WHEN Tom Lehman, the US Ryder Cup captain, urged his men to win more tournaments in the run-up to the match against Europe at the K Club next month, it's safe to assume he didn't have either Loren Roberts or Corey Pavin in mind. On Sunday, however, it was Lehman's backroom assistants who showed the others the way with victories at Turnberry and Milwaukee.
While pleased for his friends, Lehman, privately, must be questioning the lack of experience in a side which is shaping up as stellar at the top of the order - the expected partnerships of Tiger Woods and Jim Furyk and Phil Mickelson and Chris DiMarco will be crucial to US hopes of success - but something of an unproven quantity further down.
As things stand, the last four places on the US side will be filled by JJ Henry, Zach Johnson, Brett Wetterich and John Rollins, rookies who would add an element of the unknown to the American team for the first time in years. With an injury doubt over the involvement of David Toms and fitness and form question marks also lingering against possible wild card selections such as Davis Love III and Fred Couples, even the Yanks (whose qualifying race ends after the US PGA at Medinah on 20 August) accept Europe go into the 36th match as favourites.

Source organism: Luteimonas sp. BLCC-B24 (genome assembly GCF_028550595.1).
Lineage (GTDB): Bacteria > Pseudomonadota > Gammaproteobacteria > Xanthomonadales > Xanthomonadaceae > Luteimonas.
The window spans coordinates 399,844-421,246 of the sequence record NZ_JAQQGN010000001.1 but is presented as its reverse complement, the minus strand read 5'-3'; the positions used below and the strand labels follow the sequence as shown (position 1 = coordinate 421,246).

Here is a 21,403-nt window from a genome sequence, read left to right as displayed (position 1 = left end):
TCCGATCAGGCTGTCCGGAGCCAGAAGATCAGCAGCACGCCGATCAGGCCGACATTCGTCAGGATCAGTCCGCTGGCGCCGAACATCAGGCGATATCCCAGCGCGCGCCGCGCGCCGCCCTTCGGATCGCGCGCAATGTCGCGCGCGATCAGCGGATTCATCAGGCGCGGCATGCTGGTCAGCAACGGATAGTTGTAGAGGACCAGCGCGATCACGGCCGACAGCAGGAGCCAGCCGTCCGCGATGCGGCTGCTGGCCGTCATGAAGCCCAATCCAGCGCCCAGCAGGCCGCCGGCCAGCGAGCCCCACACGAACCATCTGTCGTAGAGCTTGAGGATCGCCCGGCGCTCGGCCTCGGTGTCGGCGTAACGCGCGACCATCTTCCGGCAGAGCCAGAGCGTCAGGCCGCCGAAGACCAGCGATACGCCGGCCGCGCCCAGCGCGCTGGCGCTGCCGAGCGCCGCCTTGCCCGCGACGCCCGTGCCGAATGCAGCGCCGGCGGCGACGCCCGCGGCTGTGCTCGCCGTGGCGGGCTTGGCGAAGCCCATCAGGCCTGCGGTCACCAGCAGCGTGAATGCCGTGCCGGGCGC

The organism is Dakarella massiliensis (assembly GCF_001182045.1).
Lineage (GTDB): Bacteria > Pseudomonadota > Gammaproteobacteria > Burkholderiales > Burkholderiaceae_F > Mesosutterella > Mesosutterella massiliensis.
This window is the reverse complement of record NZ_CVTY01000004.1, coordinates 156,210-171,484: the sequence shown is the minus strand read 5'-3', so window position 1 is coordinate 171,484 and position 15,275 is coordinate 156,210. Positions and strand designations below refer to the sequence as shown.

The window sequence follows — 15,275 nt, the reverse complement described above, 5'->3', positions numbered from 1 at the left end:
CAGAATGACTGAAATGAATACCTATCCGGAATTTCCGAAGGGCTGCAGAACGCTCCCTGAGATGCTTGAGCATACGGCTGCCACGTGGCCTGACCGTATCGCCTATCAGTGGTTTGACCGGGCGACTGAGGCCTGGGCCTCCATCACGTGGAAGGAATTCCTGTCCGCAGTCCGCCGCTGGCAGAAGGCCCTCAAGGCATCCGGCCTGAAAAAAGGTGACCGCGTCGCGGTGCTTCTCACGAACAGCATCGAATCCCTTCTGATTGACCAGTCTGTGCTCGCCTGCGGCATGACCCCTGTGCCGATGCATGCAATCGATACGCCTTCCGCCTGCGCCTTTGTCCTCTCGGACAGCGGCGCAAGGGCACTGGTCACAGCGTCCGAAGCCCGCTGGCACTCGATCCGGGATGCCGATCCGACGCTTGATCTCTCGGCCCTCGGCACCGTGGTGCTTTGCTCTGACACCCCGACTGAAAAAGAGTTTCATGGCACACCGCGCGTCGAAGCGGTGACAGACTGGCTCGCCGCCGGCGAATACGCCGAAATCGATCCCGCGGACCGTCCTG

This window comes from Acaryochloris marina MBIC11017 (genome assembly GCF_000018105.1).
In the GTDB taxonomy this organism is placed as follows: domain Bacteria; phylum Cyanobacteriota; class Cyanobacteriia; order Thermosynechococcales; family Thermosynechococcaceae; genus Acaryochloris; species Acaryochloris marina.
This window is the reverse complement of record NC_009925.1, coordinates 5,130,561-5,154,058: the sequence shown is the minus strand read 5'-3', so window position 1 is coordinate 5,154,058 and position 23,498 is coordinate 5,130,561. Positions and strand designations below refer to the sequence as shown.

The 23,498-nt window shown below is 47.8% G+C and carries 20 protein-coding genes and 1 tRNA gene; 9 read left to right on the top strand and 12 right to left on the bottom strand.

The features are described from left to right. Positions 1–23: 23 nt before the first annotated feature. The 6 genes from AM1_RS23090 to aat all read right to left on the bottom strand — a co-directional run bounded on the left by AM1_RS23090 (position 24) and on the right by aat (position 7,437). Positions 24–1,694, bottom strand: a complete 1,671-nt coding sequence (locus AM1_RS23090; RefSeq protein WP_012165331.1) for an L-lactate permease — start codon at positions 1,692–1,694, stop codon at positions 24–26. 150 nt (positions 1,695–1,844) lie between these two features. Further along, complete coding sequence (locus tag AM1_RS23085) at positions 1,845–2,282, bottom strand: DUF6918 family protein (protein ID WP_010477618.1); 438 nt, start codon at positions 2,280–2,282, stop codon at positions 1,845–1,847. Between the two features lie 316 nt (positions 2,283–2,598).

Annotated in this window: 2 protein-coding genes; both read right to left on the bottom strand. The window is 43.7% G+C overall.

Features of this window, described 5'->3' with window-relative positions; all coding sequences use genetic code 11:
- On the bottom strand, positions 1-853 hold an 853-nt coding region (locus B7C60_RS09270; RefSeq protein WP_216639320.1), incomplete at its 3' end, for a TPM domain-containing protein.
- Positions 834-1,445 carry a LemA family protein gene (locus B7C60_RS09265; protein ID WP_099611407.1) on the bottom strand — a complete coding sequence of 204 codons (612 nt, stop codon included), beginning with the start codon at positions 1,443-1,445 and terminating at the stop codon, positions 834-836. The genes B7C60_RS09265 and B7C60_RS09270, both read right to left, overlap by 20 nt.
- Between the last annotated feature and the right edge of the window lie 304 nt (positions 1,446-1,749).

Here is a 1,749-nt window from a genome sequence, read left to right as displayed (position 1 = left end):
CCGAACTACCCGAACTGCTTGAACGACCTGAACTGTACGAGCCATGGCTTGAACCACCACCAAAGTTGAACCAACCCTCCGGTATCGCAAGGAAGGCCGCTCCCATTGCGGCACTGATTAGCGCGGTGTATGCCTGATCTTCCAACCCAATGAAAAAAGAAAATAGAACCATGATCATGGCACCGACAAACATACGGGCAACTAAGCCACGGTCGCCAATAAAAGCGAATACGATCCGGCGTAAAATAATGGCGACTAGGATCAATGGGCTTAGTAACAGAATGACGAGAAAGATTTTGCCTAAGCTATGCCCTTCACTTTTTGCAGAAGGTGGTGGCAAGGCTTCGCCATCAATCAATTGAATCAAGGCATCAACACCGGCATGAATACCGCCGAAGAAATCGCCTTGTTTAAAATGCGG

As a builder of courses, I have had to observe closely through the years the subtle changes that have crept into shotmaking and to an extent, reconcile course design to new balls, and new shots, or rather it would be better to say, the passing of old ones. A.W. TILLINGHAST